Mantyh PW. Bone cancer pain: from mechanism to therapy. Curr Opin Support Palliat Care. 2014;8(2):83–90.
Padayatty SJ, Sun AY, Chen Q, Espey MG, Drisko J, Levine M. Vitamin C: intravenous use by complementary and alternative medicine practitioners and adverse effects. PLoS ONE. 2010;5(7):e11414.
Carr AC, Vissers MCM, Cook JS. The effect of intravenous vitamin C on cancer- and chemotherapy-related fatigue and quality of life. Front Oncol. 2014;4(283):1–7.
Cameron E, Campbell A. The orthomolecular treatment of cancer. II. Clinical trial of high-dose ascorbic acid supplements in advanced human cancer. Chem Biol Interact. 1974;9(4):285–315.
Murata A, Morishige F, Yamaguchi H. Prolongation of survival times of terminal cancer patients by administration of large doses of ascorbate. Int J Vitam Nutr Res Suppl. 1982;23:103–13.
Kiziltan HS, Bayir AG, Demirtas M, Meral I, Taspinar O, Eris AH, Aydin T, Mayadagli A. Ascorbic-acid treatment for progressive bone metastases after radiotherapy: a pilot study. Altern Ther Health Med. 2014;20(Suppl 2):16–20.
Gunes-Bayir A, Kiziltan HS. Palliative vitamin C application in patients with radiotherapy-resistant bone metastases: a retrospective study. Nutr Cancer. 2015;67(6):921–5.
Aaronson NK, Ahmedzai S, Bergman B, Bullinger M, Cull A, Duez NJ, Filiberti A, Flechtner H, Fleishman SB, de Haes JC, et al. The European Organization for Research and Treatment of Cancer QLQ-C30: a quality-of-life instrument for use in international clinical trials in oncology. J Natl Cancer Inst. 1993;85(5):365–76.
Cocks K, King MT, Velikova G, de Castro G Jr., Martyn St-James M, Fayers PM, Brown JM. Evidence-based guidelines for interpreting change scores for the European Organisation for the Research and Treatment of Cancer Quality of Life Questionnaire Core 30. Eur J Cancer. 2012;48(11):1713–21.
Vollbracht C, Schneider B, Leendert V, Weiss G, Auerbach L, Beuth J. Intravenous vitamin C administration improves quality of life in breast cancer patients during chemo-/radiotherapy and aftercare: results of a retrospective, multicentre, epidemiological cohort study in Germany. Vivo. 2011;25(6):983–90.
Yeom CH, Jung GC, Song KJ. Changes of terminal cancer patients’ health-related quality of life after high dose vitamin C administration. J Korean Med Sci. 2007;22(1):7–11.
Takahashi H, Mizuno H, Yanagisawa A. High-dose intravenous vitamin C improves quality of life in cancer patients. Personalized Med Universe. 2012;2(1):49–53.
Stephenson CM, Levin RD, Spector T, Lis CG. Phase I clinical trial to evaluate the safety, tolerability, and pharmacokinetics of high-dose intravenous ascorbic acid in patients with advanced cancer. Cancer Chemother Pharmacol. 2013;72(1):139–46.
Gammaitoni AR, Fine P, Alvarez N, McPherson ML, Bergmark S. Clinical application of opioid equianalgesic data. Clin J Pain. 2003;19(5):286–97.
Mercadante S, Fulfaro F. World Health Organization guidelines for cancer pain: a reappraisal. Ann Oncol. 2005;16(Suppl 4):iv32–5.
Cameron E, Baird GM. Ascorbic acid and dependence on opiates in patients with advanced disseminated cancer. Intern Res Commun Syst. 1973;1:33.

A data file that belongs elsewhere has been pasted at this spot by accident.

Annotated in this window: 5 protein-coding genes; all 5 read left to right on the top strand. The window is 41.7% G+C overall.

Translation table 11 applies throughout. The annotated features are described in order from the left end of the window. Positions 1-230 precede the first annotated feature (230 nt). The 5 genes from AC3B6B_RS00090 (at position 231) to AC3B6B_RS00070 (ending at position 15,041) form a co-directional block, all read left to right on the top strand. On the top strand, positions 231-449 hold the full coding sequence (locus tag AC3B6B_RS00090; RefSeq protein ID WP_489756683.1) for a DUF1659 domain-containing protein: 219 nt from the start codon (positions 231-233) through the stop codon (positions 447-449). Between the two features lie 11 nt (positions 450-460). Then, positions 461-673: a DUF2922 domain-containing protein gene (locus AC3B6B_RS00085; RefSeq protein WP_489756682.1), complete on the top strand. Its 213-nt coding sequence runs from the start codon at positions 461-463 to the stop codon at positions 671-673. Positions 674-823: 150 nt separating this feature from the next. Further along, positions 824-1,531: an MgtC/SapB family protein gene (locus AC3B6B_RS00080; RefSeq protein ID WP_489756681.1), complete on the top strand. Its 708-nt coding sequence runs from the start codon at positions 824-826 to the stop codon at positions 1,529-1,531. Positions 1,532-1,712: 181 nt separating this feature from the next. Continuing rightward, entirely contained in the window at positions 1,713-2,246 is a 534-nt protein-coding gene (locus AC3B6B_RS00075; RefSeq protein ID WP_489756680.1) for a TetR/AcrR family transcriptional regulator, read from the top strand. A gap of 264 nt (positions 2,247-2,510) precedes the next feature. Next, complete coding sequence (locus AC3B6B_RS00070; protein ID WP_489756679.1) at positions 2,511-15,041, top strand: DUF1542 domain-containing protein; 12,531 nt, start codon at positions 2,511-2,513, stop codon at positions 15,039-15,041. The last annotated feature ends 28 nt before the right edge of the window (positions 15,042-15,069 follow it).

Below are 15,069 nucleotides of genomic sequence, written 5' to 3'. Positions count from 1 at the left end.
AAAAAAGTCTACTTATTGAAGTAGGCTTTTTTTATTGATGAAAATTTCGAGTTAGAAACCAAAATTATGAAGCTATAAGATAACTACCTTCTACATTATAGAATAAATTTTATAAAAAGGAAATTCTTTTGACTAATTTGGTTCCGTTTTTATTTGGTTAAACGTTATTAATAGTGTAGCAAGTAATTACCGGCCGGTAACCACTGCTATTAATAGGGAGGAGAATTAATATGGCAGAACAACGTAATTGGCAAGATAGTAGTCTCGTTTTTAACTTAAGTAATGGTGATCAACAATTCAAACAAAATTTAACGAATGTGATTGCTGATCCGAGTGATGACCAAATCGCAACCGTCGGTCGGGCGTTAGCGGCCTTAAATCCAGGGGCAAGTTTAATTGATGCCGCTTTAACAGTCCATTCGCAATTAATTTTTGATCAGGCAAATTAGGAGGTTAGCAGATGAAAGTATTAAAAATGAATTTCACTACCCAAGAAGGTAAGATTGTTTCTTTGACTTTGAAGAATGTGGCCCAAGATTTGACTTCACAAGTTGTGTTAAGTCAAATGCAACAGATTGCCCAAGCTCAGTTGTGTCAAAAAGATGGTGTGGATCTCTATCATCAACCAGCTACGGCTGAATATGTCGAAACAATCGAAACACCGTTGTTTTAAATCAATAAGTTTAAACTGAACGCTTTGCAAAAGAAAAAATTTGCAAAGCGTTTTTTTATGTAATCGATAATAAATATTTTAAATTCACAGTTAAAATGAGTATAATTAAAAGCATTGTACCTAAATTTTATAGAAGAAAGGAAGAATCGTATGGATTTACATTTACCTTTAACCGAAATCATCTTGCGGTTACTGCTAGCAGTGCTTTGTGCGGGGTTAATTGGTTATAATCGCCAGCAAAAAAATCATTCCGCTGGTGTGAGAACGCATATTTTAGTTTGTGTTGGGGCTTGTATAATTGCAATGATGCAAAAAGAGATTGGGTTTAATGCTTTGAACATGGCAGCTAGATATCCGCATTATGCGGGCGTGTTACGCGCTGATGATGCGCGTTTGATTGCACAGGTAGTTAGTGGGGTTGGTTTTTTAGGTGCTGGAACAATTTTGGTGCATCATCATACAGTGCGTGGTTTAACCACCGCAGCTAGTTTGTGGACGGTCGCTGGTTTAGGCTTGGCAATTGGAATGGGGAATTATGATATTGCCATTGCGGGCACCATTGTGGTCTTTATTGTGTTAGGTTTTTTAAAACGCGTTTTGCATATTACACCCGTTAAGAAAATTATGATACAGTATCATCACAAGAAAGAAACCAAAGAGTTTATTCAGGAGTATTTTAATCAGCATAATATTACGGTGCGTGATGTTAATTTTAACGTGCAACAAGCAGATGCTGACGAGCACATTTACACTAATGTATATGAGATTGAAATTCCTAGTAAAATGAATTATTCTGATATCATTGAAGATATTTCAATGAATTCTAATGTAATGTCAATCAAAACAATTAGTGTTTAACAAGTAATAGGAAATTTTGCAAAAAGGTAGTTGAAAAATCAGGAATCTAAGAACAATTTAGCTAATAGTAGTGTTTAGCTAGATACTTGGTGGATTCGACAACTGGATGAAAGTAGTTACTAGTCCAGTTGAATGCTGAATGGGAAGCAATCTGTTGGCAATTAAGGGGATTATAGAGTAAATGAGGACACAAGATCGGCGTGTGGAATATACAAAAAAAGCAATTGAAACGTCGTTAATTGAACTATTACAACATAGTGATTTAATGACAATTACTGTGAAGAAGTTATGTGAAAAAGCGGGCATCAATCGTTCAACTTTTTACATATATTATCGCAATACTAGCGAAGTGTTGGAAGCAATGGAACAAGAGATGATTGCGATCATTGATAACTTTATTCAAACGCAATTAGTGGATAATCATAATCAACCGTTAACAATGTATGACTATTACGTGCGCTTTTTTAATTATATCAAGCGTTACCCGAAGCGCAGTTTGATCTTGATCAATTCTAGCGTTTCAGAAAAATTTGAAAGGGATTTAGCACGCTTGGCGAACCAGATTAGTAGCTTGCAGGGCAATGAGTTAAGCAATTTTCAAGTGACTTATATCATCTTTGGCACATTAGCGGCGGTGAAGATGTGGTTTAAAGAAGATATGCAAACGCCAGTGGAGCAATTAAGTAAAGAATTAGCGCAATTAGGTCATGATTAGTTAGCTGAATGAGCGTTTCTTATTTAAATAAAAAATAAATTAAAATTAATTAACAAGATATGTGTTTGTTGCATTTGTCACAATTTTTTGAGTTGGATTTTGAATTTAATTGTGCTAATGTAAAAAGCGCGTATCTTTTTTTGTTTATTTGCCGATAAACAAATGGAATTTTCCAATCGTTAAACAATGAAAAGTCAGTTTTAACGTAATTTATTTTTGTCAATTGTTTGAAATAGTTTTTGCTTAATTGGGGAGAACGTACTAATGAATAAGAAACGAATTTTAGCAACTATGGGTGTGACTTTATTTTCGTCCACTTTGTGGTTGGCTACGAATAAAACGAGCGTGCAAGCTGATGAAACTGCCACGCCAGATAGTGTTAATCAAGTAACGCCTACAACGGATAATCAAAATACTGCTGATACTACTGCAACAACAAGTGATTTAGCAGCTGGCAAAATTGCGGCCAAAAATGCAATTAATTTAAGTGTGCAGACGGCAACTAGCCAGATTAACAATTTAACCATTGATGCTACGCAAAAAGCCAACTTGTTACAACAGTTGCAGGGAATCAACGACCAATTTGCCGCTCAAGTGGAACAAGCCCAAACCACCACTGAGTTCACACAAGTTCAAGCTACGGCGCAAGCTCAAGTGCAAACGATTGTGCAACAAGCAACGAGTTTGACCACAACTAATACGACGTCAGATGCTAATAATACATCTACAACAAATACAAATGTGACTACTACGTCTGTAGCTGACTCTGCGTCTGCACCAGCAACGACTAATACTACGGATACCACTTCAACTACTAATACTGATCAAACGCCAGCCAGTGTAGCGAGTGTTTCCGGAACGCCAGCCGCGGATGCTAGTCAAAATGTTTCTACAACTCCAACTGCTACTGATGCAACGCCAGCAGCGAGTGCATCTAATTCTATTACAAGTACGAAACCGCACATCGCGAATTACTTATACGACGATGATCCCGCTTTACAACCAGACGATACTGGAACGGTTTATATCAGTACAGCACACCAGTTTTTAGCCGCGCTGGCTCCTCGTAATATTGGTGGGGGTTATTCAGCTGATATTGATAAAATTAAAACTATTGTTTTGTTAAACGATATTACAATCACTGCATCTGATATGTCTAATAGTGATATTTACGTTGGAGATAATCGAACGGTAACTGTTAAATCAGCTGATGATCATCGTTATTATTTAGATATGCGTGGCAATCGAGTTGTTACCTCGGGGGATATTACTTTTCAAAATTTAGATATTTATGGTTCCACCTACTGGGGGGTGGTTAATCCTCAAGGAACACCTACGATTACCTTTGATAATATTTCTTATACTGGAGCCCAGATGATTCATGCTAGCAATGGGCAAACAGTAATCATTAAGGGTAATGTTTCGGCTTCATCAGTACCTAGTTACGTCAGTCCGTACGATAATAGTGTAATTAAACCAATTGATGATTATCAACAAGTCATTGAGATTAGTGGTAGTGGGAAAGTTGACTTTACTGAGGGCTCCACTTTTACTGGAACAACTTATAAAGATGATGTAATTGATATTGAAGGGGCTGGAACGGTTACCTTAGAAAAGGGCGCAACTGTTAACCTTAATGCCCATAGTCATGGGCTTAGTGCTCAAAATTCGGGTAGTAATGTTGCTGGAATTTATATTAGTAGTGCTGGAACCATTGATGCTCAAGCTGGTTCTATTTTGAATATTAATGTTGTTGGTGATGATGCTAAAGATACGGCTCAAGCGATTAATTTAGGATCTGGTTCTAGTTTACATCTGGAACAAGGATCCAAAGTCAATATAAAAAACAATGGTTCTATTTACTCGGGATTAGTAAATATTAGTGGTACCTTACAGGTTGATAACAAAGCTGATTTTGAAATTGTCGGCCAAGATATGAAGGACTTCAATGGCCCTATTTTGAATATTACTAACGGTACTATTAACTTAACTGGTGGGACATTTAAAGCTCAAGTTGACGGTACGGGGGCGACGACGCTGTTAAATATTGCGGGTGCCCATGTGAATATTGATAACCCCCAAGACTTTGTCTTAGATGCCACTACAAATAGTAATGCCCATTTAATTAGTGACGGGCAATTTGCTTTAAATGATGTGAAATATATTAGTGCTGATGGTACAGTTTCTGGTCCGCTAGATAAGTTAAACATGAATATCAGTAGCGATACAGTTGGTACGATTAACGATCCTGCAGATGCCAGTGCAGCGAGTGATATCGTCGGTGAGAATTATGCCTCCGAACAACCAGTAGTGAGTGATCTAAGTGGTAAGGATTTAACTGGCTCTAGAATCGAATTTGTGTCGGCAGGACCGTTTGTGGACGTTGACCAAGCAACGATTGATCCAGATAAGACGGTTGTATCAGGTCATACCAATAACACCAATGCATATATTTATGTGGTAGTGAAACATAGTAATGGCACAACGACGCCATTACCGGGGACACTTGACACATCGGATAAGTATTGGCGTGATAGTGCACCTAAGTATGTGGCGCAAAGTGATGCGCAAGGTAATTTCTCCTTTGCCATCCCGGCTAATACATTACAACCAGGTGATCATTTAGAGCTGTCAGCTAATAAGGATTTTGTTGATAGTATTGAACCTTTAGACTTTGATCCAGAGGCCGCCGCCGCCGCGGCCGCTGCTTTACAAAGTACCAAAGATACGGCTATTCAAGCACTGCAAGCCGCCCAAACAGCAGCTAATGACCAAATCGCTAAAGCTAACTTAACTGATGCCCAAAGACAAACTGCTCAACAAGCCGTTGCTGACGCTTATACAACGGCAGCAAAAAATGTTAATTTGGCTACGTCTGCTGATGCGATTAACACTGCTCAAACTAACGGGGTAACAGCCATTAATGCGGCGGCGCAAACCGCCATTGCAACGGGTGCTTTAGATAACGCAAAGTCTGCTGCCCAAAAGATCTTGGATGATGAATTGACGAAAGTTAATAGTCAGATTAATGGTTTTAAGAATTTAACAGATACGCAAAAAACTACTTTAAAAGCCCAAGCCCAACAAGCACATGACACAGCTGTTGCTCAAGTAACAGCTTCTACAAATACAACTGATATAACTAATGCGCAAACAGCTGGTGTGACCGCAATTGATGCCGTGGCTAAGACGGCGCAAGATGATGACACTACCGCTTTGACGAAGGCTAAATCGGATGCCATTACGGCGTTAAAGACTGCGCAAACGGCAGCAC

Evangelou A, Kalfakakou V, Georgakas P, Koutras V, Vezyraki P, Iliopoulou L, Vadalouka A. Ascorbic acid (vitamin C) effects on withdrawal syndrome of heroin abusers. Vivo. 2000;14(2):363–6.
Carr AC, Vissers MCM, Cook J. Parenteral vitamin C for palliative care of terminal cancer patients. NZ Med J. 2014;127(1396):84–6.
Pinkerton E, Good P, Gibbons K, Hardy J. An open-label pilot study of oral vitamin C as an opioid-sparing agent in patients with chronic pain secondary to cancer. Support Care Cancer. 2017;25(2):341–3.
Jeon Y, Park JS, Moon S, Yeo J. Effect of intravenous high dose vitamin C on postoperative pain and morphine use after laparoscopic colectomy: a randomized controlled trial. Pain Res Manag. 2016. doi:10.1155/2016/9147279.
Ayatollahi V, Dehghanpoor-Farashah S, Behdad S, Vaziribozorg S, Rabbani Anari M. Effect of intravenous vitamin C on post-operative pain in uvulopalatopharyngoplasty with tonsillectomy. Clin Otolaryngol. 2017;42(1):139–43.
Kanazi GE, El-Khatib MF, Yazbeck-Karam VG, Hanna JE, Masri B, Aouad MT. Effect of vitamin C on morphine use after laparoscopic cholecystectomy: a randomized controlled trial. Can J Anaesth. 2012;59(6):538–43.
Padayatty SJ, Sun H, Wang Y, Riordan HD, Hewitt SM, Katz A, Wesley RA, Levine M. Vitamin C pharmacokinetics: implications for oral and intravenous use. Ann Intern Med. 2004;140(7):533–7.
Khanna NC, Sharma SK. Megadoses of vitamin C prevent the development of tolerance and physical dependence on morphine in mice. Life Sci. 1983;33(Suppl 1):401–4.
Talkhooncheh M, Alaei HA, Ramshini E, Shahidani S. The effect of vitamin C on morphine self-administration in rats. Adv Biomed Res. 2014;3:178.
Zeraati F, Araghchian M, Farjoo MH. Ascorbic Acid interaction with analgesic effect of morphine and tramadol in mice. Anesthesiol Pain Med. 2014;4(3):e19529.
Savini I, Rossi A, Pierro C, Avigliano L, Catani MV. SVCT1 and SVCT2: key proteins for vitamin C uptake. Amino Acids. 2008;34(3):347–55.
Lykkesfeldt J, Poulsen HE. Is vitamin C supplementation beneficial? Lessons learned from randomised controlled trials. Br J Nutr. 2010;103(9):1251–9.